Twitter

Set It and Forget It? Three Rules for Pre-Scheduling Posts.

by Jennifer Kuenzer, TrizCom PR

The age of social media has been called “the new wild west” and that’s a pretty accurate description when you consider that reputations, jobs and entire lives have been destroyed with a single tweet.

With a business that regularly engages with the public, it’s crucial that your message be carefully crafted and sensitive to what is happening in “real time,” which can be challenging when social media posts are increasingly pre-scheduled. And while pre-scheduled posts can be invaluable in maintaining engagement, they can be trickier to manage than they appear.

“Pre-scheduled” makes people think “Easy! I can schedule and then go about my business!” But Texas Lt. Governor Dan Patrick’s recent screw-up on Twitter after the tragic mass shooting in Orlando is a perfect example of why scheduling and forgetting is, at best, ill-advised. Because after your post goes live, “It was pre-scheduled” is just not good enough. Twitter doesn’t care, and Twitter will hit back – hard. Twitter will make sure the news goes national, and it can take a lot of work to bounce back, if you or your brand can manage to bounce back at all.

Now personally, I like to have a range (minimum one, maximum three) of daily posts for TrizCom on Facebook and LinkedIn, and three or more for Twitter. To make sure I get at least one post per day, I will pre-schedule, but I never “schedule and forget it.” I follow three basic rules when it comes to pre-scheduling posts.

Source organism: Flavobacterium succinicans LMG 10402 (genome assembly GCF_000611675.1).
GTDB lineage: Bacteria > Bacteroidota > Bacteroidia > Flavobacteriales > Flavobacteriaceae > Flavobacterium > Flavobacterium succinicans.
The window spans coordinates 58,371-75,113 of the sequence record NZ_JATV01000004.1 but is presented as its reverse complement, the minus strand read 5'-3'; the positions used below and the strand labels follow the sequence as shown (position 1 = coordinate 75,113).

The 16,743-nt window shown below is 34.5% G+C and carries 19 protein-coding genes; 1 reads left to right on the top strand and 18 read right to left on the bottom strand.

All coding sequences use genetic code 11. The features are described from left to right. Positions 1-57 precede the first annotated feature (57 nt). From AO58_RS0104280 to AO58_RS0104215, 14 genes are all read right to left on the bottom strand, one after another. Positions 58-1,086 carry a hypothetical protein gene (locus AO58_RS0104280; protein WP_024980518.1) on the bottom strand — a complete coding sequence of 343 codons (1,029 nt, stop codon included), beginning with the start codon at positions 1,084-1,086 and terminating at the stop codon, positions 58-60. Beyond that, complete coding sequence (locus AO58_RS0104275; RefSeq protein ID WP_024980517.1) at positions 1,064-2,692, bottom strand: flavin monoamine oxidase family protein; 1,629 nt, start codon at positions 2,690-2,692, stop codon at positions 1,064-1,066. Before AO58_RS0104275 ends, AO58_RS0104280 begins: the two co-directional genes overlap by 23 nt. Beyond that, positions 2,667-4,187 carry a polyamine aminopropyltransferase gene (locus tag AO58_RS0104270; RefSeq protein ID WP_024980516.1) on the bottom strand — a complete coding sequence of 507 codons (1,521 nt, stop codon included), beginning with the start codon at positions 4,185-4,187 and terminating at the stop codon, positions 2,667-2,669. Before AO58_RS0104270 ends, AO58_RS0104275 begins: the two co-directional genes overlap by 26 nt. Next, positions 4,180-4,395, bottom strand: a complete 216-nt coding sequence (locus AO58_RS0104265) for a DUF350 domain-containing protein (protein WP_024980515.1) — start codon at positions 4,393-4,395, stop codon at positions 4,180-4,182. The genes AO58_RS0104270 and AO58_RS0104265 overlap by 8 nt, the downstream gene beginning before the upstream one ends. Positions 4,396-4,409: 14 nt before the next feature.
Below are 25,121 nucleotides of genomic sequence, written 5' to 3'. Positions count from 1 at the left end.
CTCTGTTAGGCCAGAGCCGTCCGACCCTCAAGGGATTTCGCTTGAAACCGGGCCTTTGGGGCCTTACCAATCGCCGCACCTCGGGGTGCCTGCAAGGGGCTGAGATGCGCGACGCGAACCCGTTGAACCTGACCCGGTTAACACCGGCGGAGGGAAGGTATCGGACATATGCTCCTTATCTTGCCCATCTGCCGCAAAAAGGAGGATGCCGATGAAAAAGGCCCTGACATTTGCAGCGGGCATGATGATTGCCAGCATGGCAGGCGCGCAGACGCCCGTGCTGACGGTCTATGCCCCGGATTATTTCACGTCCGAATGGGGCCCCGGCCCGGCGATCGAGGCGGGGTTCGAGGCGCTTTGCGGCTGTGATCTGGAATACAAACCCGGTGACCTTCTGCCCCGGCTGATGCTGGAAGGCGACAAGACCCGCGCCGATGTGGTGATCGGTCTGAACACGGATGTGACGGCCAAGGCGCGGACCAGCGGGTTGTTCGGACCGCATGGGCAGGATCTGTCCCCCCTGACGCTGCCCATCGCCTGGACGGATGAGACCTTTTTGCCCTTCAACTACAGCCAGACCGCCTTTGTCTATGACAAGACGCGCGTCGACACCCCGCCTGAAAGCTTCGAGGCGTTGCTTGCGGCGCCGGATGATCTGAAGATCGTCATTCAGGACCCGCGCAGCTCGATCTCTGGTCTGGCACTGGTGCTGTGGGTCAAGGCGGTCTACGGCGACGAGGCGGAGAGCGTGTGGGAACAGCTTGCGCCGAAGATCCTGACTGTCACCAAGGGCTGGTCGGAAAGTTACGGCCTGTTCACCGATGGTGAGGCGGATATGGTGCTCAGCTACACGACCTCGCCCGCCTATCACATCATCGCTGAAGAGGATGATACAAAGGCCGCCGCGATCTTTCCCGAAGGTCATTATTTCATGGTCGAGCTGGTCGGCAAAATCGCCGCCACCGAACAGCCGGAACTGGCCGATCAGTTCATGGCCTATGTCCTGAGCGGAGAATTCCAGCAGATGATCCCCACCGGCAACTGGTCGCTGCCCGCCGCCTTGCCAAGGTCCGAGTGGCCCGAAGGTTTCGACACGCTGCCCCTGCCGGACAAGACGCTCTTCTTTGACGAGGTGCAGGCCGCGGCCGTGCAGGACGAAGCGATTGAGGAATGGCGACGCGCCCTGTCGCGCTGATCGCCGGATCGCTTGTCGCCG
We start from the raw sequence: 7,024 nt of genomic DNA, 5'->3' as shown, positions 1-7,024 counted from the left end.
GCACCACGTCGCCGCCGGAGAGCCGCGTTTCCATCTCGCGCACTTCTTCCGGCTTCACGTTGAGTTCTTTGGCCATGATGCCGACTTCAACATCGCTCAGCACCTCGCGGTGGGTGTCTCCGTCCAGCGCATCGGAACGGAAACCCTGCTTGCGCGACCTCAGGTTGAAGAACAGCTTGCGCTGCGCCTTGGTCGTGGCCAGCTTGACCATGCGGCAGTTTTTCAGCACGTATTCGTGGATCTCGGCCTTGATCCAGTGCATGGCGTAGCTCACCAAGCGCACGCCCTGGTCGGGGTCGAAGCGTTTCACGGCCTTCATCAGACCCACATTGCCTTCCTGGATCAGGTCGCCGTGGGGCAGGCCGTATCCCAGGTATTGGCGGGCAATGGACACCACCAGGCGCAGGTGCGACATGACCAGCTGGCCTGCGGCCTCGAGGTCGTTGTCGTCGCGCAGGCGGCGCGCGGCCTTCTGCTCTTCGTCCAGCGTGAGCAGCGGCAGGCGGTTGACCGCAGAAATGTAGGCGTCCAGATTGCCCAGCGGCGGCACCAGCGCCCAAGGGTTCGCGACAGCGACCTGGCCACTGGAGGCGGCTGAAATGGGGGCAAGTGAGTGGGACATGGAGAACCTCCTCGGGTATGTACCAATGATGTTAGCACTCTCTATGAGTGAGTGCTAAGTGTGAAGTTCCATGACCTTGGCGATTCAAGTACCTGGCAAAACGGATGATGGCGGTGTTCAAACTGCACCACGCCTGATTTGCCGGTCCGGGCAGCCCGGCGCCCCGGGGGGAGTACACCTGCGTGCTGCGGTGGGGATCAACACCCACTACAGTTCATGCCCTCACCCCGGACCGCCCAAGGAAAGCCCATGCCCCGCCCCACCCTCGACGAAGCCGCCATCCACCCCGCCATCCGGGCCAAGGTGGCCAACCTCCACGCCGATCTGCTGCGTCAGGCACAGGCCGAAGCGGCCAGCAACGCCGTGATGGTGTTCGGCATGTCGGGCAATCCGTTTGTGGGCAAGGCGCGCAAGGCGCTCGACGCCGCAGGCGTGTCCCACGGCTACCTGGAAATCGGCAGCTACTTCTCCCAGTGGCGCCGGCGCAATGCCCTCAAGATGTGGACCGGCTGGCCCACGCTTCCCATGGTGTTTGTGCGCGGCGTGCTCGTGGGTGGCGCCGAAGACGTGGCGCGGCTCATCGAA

First, a pre-scheduled post should be general yet specific to the client and their brand, and kept light and positive. Nothing you need to be prepared to spend a lot of time engaging in or responding to. Otherwise, you probably wouldn’t have been pre-scheduling it in the first place.

Second, pre-schedule during hours of the day where you can re-check about 15 minutes before the post goes live, meaning nothing very early in the morning or very late at night. You’ll want to make sure the post is still relevant, and that nothing has happened between the time it was scheduled and the time it posts that makes it insensitive, incorrect or offensive. This includes any hashtags used in the post; make sure that hashtag isn’t trending on Twitter negatively or in response to a tragedy.

Third, if something does go live that coincides with an unexpected event and results in some backlash, have a plan for how you’re going to handle it. Respond quickly and honestly, and be transparent.

The most predictable thing about life is that it’s so unpredictable. So, yes, pre-schedule posts. Just use care and common sense, revisit before it goes live, and when scheduling 7AM Sunday Bible verses, maybe stick to the “glad verses” (as Pollyanna called them), just in case.

And for you TL;DR types: Post wisely, friends.

Jennifer Kuenzer is a Digital Specialist and Archivist for TrizCom Public Relations.

Is Twitter the Ultimate Newsjacking Tool?

By Jeff Cheatham, Senior Account Manager at TrizCom PR

If you’re like most PR professionals, you have your own Twitter account. Presumably, if for no other reason, to tweet out your most recent media wins to your distant aunt and uncle. But Twitter also has the potential to become a powerful weapon in your arsenal when it comes to keeping up with trending news on behalf of your clients. If done correctly, Twitter can be your ultimate newsjacking tool.

Newsjacking!

Newsjacking. Like carjacking, but different.

Newsjacking. Like carjacking, but different.

Newsjacking? Yes, it’s now a thing, and it was born right out of the 24/7/365 news cycle. What it amounts to is injecting your client and message into a breaking news story, gaining a foothold in the voice and commentary of a developing story.